Paralyzed "Superman" Takes First Steps
Through an incredible scientific breakthrough and a lot of hard work, 25-year old Rob “Superman” Summers was able to take his first steps since being paralyzed in a devastating car accident.
Hit and Run Tragedy Left Summers Paralyzed
Summers, a hometown baseball start from Portland Oregon had his sights set on the big leagues back in 2006 after his team at Oregon State University won the College World Series. Referred to by his nickname of “Superman” most of his life, no one had any idea just how much of a real-life hero he would become.
In 2006 Summers was standing outside of his car when another car suddenly lost control and struck him before driving away. When he woke up he was paralyzed from the neck down.
"I was told I would never stand, never take a step again," Summers told ABC. "And I said, 'Obviously you don't know me. I'm going to walk again.'"
Three years later Summers joined Susana Harkema, PhD. Of the University of Louisville, Kentucky and her research team at the Kentucky Spinal Cord Injury Research Center for a revolutionary clinical research trial. The study was ironically funded by the real Superman's legacy, the Christopher and Dana Reeve Foundation.
Summers was the first of five patients to begin this clinical trial which began with an intensive 170 physical therapy sessions over the course of 26 months. Then in 2009 an electrical stimulator was surgically implanted directly on the dura of Summer's spinal cord. This stimulator device is already FDA approved for use in pain management but, for the purposes of this study, was modified for spinal cord treatment.
Summers Stands On Third Try
Once the electrical stimulator was implanted, Summers began spinal cord stimulation during therapy sessions lasting up to 4 hours. On just his third try, researchers were astounded that he was able to not only move, but stand up using only minimal support.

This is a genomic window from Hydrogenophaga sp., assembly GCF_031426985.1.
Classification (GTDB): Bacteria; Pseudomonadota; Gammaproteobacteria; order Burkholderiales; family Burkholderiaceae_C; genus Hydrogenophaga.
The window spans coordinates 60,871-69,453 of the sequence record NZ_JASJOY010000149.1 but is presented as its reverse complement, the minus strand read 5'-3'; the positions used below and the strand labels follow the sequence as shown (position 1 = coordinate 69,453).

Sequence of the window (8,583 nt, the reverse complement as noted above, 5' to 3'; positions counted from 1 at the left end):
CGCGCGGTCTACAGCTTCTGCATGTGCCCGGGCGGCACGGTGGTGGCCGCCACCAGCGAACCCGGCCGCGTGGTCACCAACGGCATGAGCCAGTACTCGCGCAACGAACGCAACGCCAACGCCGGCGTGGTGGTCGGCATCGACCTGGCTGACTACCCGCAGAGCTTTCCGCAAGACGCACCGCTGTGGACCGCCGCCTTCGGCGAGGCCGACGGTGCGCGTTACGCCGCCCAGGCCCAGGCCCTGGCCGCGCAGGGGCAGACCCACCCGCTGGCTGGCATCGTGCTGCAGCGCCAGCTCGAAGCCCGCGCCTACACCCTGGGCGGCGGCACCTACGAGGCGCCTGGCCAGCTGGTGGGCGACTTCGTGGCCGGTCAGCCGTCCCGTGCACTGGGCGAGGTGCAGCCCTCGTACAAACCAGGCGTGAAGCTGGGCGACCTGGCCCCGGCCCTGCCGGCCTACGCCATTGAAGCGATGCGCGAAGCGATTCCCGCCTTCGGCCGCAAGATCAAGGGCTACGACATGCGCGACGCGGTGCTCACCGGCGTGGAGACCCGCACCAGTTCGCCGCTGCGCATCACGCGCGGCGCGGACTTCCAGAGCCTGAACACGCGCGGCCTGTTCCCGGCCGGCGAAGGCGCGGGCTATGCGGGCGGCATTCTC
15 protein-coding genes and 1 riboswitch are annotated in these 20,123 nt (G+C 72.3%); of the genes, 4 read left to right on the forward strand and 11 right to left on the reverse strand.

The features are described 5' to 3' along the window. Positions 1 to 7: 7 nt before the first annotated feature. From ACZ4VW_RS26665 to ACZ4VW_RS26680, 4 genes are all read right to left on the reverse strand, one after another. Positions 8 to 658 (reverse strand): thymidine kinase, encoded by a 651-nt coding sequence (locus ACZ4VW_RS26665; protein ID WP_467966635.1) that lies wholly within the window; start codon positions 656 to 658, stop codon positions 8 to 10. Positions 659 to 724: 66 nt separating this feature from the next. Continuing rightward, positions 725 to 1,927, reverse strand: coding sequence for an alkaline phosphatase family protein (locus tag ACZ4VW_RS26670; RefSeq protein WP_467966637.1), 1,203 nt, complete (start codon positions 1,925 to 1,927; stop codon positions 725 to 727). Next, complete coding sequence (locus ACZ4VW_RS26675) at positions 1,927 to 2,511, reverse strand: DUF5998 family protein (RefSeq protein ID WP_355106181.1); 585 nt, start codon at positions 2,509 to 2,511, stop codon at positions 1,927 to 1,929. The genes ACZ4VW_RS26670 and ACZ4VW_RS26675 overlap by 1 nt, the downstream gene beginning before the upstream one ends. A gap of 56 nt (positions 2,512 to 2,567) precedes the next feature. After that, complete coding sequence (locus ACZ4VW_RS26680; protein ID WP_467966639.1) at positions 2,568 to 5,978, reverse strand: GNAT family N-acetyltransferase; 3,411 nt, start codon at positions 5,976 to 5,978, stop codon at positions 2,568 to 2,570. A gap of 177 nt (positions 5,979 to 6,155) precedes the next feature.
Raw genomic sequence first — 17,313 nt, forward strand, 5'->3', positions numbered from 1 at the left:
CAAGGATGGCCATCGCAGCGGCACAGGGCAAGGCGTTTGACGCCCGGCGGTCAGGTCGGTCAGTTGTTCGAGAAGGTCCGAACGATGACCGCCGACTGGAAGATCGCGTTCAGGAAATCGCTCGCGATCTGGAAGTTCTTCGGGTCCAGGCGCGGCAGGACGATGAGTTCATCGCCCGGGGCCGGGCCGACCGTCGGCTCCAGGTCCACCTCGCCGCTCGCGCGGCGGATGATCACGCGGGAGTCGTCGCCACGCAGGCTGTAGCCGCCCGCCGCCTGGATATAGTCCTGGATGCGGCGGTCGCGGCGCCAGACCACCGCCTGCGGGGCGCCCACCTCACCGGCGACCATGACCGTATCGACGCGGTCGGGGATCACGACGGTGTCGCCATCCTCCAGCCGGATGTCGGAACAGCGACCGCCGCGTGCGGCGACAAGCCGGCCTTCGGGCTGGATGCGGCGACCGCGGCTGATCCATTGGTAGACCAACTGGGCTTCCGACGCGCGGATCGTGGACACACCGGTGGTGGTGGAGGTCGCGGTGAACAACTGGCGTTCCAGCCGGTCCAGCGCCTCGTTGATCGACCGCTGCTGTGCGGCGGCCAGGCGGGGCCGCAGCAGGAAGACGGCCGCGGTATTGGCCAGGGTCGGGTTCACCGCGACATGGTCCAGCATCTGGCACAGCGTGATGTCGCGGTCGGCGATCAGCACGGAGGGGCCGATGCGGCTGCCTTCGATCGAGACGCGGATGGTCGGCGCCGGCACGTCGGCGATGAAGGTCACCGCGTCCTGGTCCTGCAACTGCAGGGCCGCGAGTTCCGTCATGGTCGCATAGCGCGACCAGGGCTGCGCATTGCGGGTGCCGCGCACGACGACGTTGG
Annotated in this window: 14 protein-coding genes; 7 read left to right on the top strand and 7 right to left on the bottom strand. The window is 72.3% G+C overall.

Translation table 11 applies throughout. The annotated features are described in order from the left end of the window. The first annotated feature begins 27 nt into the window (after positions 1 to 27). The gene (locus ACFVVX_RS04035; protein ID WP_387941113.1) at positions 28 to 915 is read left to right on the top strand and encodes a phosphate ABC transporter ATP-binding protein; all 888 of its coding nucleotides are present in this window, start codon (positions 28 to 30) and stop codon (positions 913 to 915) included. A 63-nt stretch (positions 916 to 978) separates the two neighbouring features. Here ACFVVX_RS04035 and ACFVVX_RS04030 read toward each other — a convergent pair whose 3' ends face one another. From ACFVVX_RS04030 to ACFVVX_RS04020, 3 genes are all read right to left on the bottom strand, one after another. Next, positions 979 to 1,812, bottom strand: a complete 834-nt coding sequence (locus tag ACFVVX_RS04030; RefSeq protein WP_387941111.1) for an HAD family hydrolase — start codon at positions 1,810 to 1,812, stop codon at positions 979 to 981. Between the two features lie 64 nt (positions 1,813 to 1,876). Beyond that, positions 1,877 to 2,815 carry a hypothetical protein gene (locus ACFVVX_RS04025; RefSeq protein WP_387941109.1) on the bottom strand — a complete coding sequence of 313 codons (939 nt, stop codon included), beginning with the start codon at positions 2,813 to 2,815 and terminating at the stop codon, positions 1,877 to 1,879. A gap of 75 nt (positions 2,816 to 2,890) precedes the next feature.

“When Rob regained voluntary control of his leg, I was afraid to believe it when I saw it," said Harkema's research partner Reggie Edgerton, Ph.D in a news conference. "What nobody has ever demonstrated is that epidural stimulation at modest levels enables an individual to have conscious control of body motion. Someone with paralysis for several years can now control his movement. This has never been done before."
Only 7 months later Summers was able to regain some his own control over his legs and feet by moving them on command during spinal stimulation sessions. He also has regained control over his bowls, bladder and sexual function – which were lost when he became paralyzed.
"Being able to move my ankles, my toes, my knees -- there are not enough words to describe how I felt after not having anything for four years," Summers said. "It was a dream and now it is a reality. I am going to work until I achieve all my goals. I have a long list: First to stand completely independently, then to take steps in a functional manner, and eventually to play baseball again."
The electrical stimulator device can only be left on for a couple of hours per day and it is a long ways off before Summers could have a device that would work around-the-clock. However, he continues to work towards rehabilitation through an intensive 6 hour program each day with a team of 4 to 8 trainers.
"It's overwhelming, but we're all working towards the same goal," said Summers, who is now learning to regain muscle control. "My goal is to continue working every day. In my mind there's no end."